Nuclear Security & Deterrence Monitor Vol. 28 No. 17
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Nuclear Security & Deterrence Monitor
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April 26, 2024

CNS pays $18.4M to settle allegations of nearly six years of timecard fraud at Pantex

By Dan Leone

Consolidated Nuclear Security paid $18.4 million to settle allegations of timecard fraud at the Pantex Plant that date back to the company’s takeover of the facility, the Department of Justice said this week.

“[B]etween July 1, 2014, and June 30, 2020, [Consolidated Nuclear Security] knowingly submitted false claims to the National Nuclear Security Administration (NNSA) for time not worked at NNSA’s Pantex Site near Amarillo, Texas,” the Department of Justice wrote in a press release published Tuesday.

CNS, in an unsolicited statement emailed to media Tuesday evening, said it “agreed to repay the government” for the overcharging, which the company reported to the government in 2019.

A CNS spokesperson on Friday declined to say how many employees were fired in connection with the alleged timecard fraud, but according to documents from a federal lawsuit filed in 2022 by a former CNS employee, the company fired at least 43 people at Pantex, including 39 production technicians and three production section managers.

According to the lawsuit, filed by former production section manager Stephen “Cobey” Monden, CNS fired these people after the company discovered timecard irregularities in late 2018.

The CNS spokesperson on Friday said the company noticed the irregularities after “[c]hanges to the payroll system led to data being presented in a new format, which raised questions about the accuracy of some employees’ time entries.” 

The CNS spokesperson declined to say how often and when, following its takeover of Pantex in 2014, the company compared biometric data collected at the facilities where the fired employees worked with the employees’ timecard data, or whether the company had fired more people than the 43 mentioned in Monden’s lawsuit.

Monden presented himself as a whistleblower in his lawsuit, but the U.S. District Court for the Northern District of Texas disagreed and in 2023 threw out his case. He subsequently lost an appeal in the U.S. Fifth Circuit Court of Appeals, which ruled against him in early March, court papers show.

According to Monden’s lawsuit, the Department of Energy’s Inspector General interviewed at least 120 people at Pantex after CNS reported timekeeping irregularities at the main U.S. nuclear weapons service center.

Monden said that he and some of these people “identified to the [Inspector General] members of CNS’s management who … instructed employees to enter time in a manner contrary to government requirements.”

Monden said CNS subsequently conducted its own interviews with employees who had spoken to the Inspector General. According to Monden, “CNS interviewers told one employee to tell them ‘everything I had told Mr. Gomez (an IG agent) during my interview with him.’”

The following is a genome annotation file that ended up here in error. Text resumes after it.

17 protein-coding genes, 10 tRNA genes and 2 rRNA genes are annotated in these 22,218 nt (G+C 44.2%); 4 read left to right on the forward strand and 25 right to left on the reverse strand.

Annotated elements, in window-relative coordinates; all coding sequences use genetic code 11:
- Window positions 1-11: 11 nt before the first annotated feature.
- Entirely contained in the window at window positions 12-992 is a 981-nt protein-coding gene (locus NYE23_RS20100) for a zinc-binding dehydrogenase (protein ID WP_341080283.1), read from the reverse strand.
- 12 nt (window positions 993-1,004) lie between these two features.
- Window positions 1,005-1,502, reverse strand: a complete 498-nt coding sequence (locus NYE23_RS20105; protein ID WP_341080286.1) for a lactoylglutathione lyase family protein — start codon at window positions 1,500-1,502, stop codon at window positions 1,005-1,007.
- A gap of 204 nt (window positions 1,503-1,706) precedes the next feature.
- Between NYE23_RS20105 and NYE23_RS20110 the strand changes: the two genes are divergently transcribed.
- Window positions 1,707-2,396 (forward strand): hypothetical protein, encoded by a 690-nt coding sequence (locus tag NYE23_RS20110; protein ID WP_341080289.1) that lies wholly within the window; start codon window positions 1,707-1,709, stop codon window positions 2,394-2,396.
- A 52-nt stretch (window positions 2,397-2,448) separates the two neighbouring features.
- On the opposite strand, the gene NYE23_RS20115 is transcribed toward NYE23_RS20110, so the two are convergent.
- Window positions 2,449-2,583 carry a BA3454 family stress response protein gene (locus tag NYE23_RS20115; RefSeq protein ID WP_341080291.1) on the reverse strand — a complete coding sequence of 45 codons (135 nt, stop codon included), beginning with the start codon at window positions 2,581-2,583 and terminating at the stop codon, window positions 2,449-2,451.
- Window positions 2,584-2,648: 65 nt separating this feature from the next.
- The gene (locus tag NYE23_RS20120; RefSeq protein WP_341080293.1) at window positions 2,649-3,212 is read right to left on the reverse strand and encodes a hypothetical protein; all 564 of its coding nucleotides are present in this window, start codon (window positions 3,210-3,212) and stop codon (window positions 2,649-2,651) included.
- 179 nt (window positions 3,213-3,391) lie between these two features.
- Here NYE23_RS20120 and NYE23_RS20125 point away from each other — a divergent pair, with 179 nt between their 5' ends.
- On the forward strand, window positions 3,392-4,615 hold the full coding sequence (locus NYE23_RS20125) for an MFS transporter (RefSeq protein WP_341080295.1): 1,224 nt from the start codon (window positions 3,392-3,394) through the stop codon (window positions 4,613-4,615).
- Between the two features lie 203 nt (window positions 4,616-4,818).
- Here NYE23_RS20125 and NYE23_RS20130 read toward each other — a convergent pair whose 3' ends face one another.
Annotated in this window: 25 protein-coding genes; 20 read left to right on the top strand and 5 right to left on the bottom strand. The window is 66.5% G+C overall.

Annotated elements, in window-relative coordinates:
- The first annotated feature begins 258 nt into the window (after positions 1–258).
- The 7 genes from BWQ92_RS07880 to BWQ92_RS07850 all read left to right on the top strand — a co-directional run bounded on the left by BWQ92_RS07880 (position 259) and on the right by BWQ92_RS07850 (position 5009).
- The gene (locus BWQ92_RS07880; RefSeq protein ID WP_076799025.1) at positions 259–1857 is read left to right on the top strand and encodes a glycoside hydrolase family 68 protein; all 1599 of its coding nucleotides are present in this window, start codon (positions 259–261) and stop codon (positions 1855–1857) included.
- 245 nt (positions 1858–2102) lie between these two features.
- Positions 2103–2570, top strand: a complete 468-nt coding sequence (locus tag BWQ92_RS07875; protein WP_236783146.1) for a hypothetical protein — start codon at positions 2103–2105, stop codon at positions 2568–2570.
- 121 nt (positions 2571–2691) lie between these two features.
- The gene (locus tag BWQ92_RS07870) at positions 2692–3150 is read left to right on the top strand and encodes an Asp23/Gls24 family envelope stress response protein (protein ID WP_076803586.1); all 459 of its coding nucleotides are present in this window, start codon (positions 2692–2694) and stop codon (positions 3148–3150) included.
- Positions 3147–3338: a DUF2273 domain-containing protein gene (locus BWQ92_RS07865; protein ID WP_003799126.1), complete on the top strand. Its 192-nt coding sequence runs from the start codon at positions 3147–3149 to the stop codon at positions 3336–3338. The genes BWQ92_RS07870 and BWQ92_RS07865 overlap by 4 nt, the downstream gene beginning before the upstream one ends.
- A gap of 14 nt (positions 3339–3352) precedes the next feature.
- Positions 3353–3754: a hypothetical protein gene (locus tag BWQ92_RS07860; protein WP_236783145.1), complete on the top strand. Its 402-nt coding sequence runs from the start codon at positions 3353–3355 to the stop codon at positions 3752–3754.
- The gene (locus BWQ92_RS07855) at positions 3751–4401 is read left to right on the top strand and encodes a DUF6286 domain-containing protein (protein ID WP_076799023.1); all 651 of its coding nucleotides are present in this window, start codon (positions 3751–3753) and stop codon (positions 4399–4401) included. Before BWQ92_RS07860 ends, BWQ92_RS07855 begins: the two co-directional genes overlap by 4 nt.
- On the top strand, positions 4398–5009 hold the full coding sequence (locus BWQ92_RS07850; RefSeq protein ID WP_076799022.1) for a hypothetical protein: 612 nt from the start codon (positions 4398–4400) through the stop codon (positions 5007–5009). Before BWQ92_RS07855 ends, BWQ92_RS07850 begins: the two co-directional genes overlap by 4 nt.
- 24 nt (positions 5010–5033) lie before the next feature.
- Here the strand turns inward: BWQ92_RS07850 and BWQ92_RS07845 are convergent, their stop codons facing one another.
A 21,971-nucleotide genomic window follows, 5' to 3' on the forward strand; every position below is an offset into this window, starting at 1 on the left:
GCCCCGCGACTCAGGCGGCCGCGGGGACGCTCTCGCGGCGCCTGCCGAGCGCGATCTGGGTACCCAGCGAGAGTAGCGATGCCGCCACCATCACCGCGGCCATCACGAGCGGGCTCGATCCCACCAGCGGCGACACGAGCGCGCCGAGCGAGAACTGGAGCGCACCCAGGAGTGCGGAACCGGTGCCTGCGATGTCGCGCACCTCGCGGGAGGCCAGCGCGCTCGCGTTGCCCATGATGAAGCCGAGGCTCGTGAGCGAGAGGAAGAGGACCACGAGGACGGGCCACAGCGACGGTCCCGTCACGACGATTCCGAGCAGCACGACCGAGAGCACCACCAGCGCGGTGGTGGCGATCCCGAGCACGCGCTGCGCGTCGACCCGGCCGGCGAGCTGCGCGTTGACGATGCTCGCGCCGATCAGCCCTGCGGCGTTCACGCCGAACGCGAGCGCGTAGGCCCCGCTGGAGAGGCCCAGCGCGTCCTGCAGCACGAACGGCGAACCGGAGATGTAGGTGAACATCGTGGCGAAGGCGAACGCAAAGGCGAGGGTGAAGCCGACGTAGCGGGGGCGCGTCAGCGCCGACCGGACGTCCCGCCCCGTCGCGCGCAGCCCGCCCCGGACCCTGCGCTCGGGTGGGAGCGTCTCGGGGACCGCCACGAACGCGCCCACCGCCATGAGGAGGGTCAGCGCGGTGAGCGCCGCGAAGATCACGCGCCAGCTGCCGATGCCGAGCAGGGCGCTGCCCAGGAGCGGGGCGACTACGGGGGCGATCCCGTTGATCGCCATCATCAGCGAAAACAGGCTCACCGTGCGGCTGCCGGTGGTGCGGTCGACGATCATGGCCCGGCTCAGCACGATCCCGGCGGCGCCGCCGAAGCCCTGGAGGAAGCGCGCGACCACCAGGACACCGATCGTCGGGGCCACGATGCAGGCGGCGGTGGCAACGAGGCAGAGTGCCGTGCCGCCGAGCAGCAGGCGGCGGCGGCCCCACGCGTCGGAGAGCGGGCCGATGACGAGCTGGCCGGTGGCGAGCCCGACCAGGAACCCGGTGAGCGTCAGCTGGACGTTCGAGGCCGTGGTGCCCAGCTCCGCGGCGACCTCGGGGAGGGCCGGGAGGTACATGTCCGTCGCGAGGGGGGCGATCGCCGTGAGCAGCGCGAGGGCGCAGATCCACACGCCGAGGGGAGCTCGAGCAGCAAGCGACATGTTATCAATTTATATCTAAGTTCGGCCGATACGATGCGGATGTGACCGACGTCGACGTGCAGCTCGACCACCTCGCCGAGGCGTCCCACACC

CNS, in its answer to Monden’s complaint, admitted that it asked employees what they had told the DOE Inspector General, and that it told employees they had a “duty to cooperate in disciplinary investigations.” 

However, the company in court papers denied that its management fostered a culture of timecard fraud. CNS also said that “union representatives attended interviews” with employees.

The trial court that threw out Monden’s suit said that while CNS’s head of human resources, who recommended Monden’s firing, knew that Monden had spoken to the Inspector General, human resources did not know what Monden had told the Inspector General and did not recommend his termination because he had talked to inspectors.

Monden also admitted committing and aiding with timecard fraud, papers filed in the district court show.

Monden is now an operations manager at the Los Alamos National Laboratory in New Mexico, according to his LinkedIn profile, which says he was hired at the lab in June 2023.

CNS, a Bechtel National-led team that includes Leidos, Northrop Grumman and others, said this week in its unsolicited statement that it is “[u]ndertaking extensive measures to guard against the possible reoccurrence of similar misconduct.”

The CNS spokesperson on Friday told the Exchange Monitor that the company “installed attendance verification devices in parts of both Pantex and Y-12, updated and improved timekeeping entry and approval procedures, and routinely audits timekeeping records to ensure timekeeping policies are being followed.”

CNS manages both the Pantex Plant and the Y-12 National Security Complex in Oak Ridge, Tenn. The NNSA is splitting up management of the sites and planned in November to award a standalone Pantex contract, on which at least four teams bid

The NNSA has said it will keep CNS on until 2027 at Y-12, where the agency still holds a pair of one-year options on the company’s contract.

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